CHINA HERITAGE NEWSLETTER China Heritage Project, The Australian National University
ISSN 1833-8461
No. 1, March 2005


Private Museums Threatened by Downtown Development | China Heritage Quarterly


Private museums are playing an increasingly important role in China's cultural heritage "sector" (xitong), bringing valuable collections from the private into the public domain. Some collectibles in private museums document the more intimate aspects of cultural life – the trappings of what was once termed the "lesser way" (xiaodao) of social endeavour – long neglected by state museums. Today they also serve as showcases for collections of antiques acquired at auction by China's nouveaux riches. Outside the ongoing commercial census it is not known how many private museums there are in China, but Xinhua variously reported that by the early 1990s, China had about 80 private museums, and by 1996 the figure had increased to 200.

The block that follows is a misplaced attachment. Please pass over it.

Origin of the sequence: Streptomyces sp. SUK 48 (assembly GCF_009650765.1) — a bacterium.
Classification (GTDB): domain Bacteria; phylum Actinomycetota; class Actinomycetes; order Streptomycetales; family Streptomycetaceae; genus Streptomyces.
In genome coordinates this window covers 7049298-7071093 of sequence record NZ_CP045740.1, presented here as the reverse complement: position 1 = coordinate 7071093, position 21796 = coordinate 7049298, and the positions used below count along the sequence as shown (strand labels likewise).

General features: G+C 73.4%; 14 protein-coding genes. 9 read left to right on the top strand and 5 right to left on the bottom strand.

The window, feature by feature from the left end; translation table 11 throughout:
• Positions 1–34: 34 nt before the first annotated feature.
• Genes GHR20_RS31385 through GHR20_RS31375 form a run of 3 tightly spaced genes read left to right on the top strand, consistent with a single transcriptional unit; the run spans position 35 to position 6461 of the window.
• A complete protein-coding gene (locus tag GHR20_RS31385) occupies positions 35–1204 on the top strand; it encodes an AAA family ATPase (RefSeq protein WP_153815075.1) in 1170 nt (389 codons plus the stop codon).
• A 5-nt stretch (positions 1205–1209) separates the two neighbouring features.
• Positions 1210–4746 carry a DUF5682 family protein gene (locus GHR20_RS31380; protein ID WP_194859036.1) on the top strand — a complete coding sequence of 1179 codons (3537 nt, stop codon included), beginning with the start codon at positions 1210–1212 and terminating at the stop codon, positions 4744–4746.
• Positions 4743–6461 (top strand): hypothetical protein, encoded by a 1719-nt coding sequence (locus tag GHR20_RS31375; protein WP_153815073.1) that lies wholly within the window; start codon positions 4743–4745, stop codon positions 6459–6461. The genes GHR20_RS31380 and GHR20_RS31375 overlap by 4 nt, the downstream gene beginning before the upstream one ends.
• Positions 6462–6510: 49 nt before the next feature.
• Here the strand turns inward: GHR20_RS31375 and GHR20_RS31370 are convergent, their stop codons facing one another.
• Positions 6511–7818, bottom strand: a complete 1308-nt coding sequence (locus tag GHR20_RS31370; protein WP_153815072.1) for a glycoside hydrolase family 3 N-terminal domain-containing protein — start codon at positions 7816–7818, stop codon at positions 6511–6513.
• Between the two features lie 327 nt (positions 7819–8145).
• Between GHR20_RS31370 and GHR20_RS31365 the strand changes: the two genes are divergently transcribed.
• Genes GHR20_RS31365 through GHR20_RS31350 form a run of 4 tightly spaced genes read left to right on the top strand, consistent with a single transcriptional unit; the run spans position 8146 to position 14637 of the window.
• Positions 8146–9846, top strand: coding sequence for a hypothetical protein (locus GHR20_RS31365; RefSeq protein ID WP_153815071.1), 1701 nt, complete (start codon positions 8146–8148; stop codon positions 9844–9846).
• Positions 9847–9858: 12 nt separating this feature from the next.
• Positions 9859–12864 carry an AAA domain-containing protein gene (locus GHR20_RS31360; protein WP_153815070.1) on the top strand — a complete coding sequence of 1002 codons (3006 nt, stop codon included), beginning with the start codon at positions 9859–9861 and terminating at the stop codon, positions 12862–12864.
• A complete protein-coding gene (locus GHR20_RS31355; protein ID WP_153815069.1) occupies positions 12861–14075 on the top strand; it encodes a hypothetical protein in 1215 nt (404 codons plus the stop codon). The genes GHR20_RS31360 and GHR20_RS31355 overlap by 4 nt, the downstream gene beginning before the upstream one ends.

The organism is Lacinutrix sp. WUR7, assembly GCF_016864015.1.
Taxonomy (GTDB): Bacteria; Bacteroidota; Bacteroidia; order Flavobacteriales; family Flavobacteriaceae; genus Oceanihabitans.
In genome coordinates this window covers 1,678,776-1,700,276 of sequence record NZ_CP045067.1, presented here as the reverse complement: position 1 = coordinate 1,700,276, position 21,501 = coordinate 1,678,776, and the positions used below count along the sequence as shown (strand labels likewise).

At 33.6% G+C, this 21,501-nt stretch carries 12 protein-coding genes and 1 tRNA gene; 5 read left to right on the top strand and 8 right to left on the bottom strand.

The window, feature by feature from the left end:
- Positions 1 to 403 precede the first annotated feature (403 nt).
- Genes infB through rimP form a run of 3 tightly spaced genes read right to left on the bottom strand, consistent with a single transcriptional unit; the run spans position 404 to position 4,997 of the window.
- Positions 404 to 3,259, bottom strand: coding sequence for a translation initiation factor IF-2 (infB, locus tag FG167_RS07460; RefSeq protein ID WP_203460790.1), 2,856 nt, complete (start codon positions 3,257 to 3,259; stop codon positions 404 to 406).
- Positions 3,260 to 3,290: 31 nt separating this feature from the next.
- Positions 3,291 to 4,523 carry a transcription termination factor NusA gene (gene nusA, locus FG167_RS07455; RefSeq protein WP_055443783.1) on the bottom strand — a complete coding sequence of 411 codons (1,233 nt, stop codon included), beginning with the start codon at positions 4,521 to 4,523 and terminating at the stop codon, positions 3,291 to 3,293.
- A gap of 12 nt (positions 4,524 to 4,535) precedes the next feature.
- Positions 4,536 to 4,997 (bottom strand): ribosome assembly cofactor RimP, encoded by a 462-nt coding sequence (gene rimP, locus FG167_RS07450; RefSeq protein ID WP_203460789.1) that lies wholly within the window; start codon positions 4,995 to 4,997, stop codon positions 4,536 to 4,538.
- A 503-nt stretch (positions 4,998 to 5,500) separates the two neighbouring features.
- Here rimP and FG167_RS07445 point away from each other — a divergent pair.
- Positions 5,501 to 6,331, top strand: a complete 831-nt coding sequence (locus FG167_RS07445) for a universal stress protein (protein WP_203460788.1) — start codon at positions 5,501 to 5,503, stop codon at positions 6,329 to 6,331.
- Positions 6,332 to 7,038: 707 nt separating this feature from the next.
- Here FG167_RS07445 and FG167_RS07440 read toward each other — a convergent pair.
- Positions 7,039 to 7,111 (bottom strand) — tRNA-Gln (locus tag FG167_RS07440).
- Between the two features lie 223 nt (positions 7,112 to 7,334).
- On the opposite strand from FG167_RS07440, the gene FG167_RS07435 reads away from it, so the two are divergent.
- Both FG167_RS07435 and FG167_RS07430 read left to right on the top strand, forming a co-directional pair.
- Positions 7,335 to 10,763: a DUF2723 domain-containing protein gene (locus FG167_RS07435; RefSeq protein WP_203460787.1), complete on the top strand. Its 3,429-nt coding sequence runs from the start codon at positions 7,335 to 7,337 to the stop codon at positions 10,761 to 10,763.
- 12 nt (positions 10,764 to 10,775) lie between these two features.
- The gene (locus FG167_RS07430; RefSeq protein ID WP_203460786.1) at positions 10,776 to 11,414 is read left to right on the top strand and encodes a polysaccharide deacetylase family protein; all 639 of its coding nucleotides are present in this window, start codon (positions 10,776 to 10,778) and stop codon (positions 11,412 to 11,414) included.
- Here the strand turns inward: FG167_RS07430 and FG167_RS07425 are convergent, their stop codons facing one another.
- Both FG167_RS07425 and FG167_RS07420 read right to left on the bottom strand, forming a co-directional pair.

Fig. 1 View of entrance of Liu Dalin's Chinese Sex Culture Museum in its new home in Tongli, Jiangsu province
Fig. 1 View of entrance of Liu Dalin's Chinese Sex Culture Museum in its new home in Tongli, Jiangsu province [BGD]

In 2004 several private museums were forced from downtown Shanghai because of skyrocketing rents and a lack of subsidies. Shanghai is the home of China's first private museum to be established in the post-Mao era - The Abacus Museum founded by Chen Baoding in March 1981. Known in Chinese as Suanpan Bowuguan, the museum shares its name with another museum in Qixian county, Shanxi province. Shanghai today claims to have more than 60 private museums focusing on various types of antiques and collectibles, but few museum owners can afford to remain in Shanghai's CBD.